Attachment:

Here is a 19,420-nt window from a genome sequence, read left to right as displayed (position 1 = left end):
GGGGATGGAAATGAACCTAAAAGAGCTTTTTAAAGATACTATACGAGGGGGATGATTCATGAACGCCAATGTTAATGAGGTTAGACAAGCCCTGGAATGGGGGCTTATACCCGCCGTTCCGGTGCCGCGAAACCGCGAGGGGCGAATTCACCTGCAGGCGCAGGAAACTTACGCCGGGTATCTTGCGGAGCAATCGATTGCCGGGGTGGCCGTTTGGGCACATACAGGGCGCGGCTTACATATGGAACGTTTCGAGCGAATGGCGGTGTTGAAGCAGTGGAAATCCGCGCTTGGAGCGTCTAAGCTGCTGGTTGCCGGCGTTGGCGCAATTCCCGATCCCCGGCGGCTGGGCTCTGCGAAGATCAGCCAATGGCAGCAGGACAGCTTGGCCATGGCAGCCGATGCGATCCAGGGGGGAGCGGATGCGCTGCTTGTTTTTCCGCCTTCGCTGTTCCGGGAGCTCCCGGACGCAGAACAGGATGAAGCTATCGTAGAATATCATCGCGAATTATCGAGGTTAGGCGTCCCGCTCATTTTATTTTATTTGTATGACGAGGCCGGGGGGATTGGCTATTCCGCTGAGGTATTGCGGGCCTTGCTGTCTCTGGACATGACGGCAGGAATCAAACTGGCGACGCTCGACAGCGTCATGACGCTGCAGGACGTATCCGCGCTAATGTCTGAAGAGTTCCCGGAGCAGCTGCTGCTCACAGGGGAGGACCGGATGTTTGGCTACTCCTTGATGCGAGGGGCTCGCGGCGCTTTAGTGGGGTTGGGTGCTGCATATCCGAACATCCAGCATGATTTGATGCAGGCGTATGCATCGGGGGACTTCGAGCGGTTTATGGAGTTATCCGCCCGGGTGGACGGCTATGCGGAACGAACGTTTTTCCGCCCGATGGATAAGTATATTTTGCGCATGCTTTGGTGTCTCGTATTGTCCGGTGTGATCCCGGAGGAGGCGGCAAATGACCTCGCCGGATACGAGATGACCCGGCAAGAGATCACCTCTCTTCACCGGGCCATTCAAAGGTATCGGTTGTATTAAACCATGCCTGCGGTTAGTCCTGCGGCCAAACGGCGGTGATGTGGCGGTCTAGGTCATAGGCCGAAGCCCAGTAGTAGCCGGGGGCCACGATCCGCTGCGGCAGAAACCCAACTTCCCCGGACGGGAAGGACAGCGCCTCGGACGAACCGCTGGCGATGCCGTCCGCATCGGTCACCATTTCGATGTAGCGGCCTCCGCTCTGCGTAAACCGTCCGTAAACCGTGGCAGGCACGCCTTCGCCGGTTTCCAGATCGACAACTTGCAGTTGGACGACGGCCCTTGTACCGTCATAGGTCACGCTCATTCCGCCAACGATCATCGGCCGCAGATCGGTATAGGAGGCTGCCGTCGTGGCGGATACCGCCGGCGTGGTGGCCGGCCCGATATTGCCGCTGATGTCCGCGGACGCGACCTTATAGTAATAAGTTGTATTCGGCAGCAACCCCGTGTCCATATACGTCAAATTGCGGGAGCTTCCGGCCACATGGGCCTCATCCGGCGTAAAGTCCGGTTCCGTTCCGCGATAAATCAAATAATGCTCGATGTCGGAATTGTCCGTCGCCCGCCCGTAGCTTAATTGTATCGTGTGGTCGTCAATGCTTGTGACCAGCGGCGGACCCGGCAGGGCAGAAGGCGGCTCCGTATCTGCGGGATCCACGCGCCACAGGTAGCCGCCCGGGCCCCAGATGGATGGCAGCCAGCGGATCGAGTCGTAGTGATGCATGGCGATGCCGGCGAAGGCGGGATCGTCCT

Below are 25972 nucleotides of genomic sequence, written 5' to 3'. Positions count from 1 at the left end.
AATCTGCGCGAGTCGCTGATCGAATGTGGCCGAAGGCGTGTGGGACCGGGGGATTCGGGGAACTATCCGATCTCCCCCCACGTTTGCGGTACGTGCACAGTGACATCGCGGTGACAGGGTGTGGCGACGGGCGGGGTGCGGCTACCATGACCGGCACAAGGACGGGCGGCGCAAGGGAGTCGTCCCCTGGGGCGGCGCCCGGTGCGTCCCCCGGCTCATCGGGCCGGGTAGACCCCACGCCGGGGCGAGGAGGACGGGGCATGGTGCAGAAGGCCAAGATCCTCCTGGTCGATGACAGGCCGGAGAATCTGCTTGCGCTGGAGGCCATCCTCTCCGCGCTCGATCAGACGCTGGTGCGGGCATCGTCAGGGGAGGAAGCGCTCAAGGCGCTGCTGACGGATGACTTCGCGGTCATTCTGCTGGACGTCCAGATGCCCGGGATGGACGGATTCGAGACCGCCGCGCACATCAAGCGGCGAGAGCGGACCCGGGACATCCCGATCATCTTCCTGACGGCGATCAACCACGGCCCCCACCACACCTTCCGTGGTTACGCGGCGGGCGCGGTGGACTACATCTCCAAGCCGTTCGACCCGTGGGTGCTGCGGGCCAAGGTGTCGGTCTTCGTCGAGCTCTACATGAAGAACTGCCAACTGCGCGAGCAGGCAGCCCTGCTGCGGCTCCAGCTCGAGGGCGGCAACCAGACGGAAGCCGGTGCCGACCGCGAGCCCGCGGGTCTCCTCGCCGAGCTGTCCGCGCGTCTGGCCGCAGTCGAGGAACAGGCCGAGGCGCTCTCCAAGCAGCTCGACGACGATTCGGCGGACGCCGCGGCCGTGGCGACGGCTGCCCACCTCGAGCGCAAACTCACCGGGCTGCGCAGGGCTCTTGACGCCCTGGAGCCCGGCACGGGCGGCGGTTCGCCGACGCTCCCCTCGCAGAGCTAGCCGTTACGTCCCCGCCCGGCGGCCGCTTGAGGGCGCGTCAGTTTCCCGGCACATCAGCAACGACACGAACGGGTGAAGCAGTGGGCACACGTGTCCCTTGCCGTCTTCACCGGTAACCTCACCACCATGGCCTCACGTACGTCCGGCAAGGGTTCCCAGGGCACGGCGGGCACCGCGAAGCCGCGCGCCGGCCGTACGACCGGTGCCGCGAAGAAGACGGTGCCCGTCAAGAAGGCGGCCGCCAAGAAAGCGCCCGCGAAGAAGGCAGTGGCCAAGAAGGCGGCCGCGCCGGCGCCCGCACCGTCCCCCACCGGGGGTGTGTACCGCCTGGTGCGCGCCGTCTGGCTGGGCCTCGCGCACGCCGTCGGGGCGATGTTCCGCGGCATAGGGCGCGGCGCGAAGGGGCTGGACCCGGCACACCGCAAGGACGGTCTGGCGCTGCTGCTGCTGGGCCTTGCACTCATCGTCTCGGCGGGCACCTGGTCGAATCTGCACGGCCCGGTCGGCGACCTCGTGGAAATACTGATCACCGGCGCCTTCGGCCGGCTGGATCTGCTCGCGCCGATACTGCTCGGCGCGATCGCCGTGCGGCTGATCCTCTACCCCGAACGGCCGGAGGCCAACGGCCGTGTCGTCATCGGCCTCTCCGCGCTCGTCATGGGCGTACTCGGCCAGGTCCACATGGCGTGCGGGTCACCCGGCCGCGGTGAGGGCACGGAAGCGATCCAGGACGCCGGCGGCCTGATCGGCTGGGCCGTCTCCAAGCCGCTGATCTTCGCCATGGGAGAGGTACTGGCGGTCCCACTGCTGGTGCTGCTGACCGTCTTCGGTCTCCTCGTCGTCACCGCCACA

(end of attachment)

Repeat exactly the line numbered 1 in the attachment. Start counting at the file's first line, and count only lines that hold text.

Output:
Here is a 19,420-nt window from a genome sequence, read left to right as displayed (position 1 = left end):